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You cannot use values but must determine from looking The equation I have trouble with is as follows:

$$\ce{2Na(s) + 2H2O(l) -> 2NaOH(aq) + H2}$$

According to my teacher the entropy is positive. I also got the entropy to be positive, but now that I think of it, the moles is decreasing and one is becoming aqueous. So does turning into a gas trump everything?

What if NaOH was solid? Would it mean still that the entropy would be positive?

Also finally according to the textbook the entropy values is as follows:

$$\ce{s<l<<g}$$

But where would the (aq) be?

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Aqueous salts will always have less order than solid salts. There is much less order when ions are floating around in solution than when they are in their rigid lattice structures. This is what I think you are failing to consider. The reaction is not so much:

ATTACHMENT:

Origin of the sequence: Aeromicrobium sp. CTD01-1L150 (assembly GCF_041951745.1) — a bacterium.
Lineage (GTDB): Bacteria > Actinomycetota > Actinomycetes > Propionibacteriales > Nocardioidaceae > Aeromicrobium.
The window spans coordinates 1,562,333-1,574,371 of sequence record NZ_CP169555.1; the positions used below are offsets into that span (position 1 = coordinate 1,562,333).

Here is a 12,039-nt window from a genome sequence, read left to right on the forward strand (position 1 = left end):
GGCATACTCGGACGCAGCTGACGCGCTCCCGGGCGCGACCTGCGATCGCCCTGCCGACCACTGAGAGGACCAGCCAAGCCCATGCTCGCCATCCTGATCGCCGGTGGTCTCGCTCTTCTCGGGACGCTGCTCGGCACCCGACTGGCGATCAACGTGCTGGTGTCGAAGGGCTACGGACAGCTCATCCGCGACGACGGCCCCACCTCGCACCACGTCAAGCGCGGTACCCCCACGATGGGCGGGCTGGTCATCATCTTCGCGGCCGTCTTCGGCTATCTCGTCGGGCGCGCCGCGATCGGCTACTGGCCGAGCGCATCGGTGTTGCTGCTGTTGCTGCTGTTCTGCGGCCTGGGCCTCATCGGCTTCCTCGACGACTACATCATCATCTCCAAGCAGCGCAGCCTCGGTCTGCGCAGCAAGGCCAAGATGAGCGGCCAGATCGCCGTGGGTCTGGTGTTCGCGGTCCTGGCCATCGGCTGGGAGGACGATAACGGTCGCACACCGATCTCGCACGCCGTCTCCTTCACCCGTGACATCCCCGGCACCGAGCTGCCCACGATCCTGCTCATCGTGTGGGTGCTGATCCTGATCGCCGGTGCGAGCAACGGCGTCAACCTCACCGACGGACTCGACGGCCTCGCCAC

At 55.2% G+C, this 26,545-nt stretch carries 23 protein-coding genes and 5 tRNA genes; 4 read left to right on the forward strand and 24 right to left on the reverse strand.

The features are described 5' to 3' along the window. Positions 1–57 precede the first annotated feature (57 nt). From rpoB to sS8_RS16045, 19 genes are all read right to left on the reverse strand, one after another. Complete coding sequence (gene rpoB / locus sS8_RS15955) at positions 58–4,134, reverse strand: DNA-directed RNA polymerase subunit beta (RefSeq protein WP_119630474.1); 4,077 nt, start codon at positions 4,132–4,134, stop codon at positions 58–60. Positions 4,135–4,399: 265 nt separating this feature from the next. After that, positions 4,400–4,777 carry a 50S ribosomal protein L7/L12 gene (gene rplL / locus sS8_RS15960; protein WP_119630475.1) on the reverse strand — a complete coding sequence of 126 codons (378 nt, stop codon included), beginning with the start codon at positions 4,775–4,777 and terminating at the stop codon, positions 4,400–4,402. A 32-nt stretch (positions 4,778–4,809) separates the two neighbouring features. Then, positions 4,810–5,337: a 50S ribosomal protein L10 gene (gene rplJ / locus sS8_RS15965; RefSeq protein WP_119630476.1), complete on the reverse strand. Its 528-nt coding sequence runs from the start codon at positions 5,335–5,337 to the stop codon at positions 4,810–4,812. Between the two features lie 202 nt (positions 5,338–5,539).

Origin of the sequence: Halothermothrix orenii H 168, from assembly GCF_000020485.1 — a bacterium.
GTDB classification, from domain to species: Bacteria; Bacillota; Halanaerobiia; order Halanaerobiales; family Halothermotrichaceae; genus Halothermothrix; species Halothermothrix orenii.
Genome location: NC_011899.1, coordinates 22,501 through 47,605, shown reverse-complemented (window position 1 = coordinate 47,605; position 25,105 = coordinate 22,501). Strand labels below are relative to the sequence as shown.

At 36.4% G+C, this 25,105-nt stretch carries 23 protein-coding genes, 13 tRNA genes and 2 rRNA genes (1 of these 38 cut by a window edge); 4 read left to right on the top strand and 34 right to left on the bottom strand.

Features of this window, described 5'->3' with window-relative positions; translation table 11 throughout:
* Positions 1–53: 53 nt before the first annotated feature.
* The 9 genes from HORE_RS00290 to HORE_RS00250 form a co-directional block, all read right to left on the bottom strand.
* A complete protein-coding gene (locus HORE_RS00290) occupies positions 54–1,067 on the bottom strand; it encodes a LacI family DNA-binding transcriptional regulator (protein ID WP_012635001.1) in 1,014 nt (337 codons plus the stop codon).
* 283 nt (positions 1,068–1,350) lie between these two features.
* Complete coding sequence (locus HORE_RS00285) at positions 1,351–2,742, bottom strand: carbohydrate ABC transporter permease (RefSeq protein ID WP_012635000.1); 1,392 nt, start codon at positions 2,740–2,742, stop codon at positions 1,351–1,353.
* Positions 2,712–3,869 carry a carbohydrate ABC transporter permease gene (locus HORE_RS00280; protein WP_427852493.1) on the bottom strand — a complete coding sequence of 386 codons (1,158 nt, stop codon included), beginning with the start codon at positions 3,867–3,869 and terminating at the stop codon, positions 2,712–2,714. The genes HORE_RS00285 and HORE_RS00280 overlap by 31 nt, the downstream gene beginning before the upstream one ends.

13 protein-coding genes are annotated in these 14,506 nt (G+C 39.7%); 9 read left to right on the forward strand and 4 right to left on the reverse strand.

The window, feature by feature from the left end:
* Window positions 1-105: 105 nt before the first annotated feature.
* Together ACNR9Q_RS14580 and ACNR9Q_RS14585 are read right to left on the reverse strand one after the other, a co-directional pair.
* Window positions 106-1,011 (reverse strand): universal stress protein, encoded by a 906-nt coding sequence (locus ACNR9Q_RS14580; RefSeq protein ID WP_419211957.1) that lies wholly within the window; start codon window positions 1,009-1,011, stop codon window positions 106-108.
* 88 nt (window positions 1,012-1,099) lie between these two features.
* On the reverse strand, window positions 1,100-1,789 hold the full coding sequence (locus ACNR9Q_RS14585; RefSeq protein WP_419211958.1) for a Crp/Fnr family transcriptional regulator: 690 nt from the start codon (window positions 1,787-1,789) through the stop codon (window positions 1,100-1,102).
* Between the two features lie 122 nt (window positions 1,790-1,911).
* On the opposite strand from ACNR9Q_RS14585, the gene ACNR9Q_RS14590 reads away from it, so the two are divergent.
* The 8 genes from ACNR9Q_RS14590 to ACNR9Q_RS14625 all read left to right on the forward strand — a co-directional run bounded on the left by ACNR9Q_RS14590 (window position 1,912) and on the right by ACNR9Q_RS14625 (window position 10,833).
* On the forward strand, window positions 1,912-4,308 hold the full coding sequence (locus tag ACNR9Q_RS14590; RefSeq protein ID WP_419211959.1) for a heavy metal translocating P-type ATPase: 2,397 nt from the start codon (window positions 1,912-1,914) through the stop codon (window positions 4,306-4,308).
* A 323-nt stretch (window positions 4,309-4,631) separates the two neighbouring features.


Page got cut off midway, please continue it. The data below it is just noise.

$$\ce{2Na_{(s)} + 2H2O_{(l)} -> 2NaOH_{(aq)} + H2_{(g)}}$$

But really:

$$\ce{2Na_{(s)} + 2H2O_{(l)} -> 2Na^{+}_{(aq)} +2OH^{-}_{(aq)} + H2_{(g)}}$$

What results from the reaction of 2 atoms of a very structured metal and 2 molecules of liquid water, is 4 aqueous ions that are free to move within the solution, and one molecule of gas. Not only are there now more species present, but they are also in a relatively more free states than before.

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  • $\begingroup$ Yeah thanks, I was thinking about that dissociation. $\endgroup$ – Asker123 Apr 15 '15 at 1:32

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